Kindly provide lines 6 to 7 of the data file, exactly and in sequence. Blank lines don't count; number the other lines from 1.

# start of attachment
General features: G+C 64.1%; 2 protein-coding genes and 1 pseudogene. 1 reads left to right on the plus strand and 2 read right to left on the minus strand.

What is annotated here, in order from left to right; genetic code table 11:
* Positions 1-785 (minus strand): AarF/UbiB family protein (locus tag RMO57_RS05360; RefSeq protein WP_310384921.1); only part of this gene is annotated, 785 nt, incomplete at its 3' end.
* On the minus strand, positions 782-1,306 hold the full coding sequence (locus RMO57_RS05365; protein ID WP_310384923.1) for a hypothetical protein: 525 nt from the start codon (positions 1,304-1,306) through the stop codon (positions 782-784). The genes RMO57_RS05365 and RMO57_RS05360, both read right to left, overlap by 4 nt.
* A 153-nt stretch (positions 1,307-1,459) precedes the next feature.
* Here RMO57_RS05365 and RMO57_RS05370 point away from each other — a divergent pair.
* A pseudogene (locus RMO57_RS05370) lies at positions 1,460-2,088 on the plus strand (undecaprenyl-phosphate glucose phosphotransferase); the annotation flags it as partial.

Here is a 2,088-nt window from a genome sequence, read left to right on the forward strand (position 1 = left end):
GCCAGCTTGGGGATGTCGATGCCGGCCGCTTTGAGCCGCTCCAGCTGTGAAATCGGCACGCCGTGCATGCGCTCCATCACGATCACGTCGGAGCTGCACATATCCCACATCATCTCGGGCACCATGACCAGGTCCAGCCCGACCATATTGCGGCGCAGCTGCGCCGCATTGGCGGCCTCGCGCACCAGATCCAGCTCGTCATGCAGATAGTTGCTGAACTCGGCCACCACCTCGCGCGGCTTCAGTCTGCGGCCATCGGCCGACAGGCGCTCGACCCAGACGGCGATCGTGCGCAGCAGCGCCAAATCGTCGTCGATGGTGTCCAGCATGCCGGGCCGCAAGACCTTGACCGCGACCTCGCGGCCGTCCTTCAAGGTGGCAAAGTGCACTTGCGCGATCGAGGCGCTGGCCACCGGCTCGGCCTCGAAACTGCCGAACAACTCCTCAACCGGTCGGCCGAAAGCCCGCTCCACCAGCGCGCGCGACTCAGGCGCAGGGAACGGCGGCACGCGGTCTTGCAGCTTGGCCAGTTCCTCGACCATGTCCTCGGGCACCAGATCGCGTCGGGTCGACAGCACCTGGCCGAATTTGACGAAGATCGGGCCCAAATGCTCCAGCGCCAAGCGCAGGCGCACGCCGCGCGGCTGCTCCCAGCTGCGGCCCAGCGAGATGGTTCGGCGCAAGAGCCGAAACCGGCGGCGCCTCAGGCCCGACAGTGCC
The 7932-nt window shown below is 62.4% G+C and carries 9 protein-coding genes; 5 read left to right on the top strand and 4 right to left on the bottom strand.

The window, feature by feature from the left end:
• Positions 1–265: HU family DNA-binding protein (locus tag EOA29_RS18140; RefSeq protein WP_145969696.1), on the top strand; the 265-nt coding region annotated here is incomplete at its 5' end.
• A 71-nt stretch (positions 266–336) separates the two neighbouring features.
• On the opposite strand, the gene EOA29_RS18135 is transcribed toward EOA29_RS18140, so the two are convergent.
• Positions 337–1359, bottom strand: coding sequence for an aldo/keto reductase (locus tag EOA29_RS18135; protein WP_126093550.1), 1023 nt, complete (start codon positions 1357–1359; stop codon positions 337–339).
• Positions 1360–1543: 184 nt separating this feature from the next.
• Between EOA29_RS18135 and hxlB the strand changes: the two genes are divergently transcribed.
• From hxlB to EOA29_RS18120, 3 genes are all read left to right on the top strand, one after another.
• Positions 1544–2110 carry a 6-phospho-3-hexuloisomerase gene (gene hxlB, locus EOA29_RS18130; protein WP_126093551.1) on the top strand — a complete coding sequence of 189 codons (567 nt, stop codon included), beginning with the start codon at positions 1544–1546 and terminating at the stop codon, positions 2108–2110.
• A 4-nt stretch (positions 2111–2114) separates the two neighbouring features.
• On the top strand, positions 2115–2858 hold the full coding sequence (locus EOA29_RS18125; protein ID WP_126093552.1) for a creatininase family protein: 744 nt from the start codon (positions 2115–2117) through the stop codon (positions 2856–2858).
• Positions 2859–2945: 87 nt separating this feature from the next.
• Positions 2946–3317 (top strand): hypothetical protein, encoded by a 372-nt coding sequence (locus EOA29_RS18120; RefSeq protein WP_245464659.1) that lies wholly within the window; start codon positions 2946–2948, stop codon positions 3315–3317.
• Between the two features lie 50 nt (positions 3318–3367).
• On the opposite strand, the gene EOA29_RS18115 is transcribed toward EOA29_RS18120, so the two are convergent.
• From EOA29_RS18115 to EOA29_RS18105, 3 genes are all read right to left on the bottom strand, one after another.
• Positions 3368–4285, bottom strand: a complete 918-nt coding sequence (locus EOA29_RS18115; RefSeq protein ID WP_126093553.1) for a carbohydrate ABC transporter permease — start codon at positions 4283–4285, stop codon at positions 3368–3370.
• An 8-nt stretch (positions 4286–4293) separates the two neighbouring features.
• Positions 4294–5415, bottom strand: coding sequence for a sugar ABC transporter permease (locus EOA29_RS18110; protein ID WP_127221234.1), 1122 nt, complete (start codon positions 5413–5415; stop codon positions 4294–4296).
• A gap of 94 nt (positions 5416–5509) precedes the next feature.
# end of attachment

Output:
* Here RMO57_RS05365 and RMO57_RS05370 point away from each other — a divergent pair.
* A pseudogene (locus RMO57_RS05370) lies at positions 1,460-2,088 on the plus strand (undecaprenyl-phosphate glucose phosphotransferase); the annotation flags it as partial.